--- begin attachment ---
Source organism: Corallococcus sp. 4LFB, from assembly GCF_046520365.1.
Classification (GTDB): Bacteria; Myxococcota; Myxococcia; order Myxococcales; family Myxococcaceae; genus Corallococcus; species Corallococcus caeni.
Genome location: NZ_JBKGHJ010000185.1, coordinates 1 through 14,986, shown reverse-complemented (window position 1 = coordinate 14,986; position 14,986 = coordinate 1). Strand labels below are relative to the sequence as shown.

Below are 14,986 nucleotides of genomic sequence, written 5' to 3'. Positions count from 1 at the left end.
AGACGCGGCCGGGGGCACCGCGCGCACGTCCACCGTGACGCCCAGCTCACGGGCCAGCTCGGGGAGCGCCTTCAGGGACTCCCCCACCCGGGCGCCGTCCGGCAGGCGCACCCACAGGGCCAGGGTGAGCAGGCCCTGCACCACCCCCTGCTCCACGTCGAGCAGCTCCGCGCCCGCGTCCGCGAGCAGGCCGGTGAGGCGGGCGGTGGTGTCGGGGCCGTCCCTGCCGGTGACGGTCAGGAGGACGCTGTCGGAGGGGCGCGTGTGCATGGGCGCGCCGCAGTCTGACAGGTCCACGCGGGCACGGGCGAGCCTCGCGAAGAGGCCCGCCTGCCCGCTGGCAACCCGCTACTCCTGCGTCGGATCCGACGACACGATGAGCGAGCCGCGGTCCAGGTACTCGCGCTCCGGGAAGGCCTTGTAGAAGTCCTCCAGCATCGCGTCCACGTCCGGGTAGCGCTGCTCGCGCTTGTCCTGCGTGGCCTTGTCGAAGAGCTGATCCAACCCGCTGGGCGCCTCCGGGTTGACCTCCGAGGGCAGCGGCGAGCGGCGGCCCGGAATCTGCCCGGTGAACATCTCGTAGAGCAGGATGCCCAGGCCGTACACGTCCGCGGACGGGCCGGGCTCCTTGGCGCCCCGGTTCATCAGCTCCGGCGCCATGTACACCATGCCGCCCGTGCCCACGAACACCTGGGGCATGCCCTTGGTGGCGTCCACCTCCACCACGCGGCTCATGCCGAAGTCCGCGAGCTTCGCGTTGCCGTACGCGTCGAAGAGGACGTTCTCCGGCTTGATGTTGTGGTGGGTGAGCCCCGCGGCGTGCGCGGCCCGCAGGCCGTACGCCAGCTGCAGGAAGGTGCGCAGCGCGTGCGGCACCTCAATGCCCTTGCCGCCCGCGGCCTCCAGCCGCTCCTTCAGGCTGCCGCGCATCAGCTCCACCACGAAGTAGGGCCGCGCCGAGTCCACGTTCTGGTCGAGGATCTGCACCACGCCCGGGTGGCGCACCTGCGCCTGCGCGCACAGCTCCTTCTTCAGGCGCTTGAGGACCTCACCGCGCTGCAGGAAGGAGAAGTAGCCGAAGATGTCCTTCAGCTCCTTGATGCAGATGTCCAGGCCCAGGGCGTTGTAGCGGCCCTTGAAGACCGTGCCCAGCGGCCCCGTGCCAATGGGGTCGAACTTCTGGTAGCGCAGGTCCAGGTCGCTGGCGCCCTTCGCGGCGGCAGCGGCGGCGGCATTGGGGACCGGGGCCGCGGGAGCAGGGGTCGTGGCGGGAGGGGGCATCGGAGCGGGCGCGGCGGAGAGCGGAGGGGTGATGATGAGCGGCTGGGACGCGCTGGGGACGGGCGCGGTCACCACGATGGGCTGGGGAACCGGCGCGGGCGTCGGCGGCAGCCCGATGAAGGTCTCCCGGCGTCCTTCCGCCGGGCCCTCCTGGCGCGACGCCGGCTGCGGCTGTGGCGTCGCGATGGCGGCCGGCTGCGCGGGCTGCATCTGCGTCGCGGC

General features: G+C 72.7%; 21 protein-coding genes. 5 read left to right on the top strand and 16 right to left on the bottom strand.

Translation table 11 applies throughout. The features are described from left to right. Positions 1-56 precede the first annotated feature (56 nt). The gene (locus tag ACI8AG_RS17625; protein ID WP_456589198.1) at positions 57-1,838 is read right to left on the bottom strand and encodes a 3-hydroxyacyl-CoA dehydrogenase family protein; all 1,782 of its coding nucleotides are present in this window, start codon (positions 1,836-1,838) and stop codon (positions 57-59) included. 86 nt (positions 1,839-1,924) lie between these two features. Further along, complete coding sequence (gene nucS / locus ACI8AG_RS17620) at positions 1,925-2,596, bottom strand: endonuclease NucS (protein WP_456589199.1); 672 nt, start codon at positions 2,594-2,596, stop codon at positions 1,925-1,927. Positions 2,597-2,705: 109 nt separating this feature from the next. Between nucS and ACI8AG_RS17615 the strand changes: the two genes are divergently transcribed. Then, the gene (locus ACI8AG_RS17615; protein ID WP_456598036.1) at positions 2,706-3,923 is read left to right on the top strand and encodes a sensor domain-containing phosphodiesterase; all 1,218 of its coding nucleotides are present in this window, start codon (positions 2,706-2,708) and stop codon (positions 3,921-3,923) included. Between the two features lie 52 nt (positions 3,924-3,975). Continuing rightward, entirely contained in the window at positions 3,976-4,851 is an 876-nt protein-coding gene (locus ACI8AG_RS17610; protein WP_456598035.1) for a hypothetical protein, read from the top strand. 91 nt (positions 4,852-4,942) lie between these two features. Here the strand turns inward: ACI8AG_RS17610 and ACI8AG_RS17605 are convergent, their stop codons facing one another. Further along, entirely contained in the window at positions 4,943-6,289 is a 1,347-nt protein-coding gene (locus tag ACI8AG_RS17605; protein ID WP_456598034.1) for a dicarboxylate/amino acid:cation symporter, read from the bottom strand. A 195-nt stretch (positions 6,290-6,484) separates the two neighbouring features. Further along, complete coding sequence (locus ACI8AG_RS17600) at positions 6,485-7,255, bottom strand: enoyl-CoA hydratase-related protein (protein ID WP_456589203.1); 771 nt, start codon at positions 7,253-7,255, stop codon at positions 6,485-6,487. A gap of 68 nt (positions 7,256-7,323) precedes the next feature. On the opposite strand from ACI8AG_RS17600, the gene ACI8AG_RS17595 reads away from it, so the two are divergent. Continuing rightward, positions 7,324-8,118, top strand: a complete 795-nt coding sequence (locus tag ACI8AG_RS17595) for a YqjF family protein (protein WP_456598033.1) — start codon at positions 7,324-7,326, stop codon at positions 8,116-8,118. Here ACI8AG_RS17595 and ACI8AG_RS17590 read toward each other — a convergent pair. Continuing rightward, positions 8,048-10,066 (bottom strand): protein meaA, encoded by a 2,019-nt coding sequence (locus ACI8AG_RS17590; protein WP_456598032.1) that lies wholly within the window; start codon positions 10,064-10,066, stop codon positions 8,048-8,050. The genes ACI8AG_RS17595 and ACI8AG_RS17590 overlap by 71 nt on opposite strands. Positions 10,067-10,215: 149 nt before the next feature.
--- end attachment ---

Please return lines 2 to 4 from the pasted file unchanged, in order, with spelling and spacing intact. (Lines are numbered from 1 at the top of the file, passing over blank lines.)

Classification (GTDB): Bacteria; Myxococcota; Myxococcia; order Myxococcales; family Myxococcaceae; genus Corallococcus; species Corallococcus caeni.
Genome location: NZ_JBKGHJ010000185.1, coordinates 1 through 14,986, shown reverse-complemented (window position 1 = coordinate 14,986; position 14,986 = coordinate 1). Strand labels below are relative to the sequence as shown.

Below are 14,986 nucleotides of genomic sequence, written 5' to 3'. Positions count from 1 at the left end.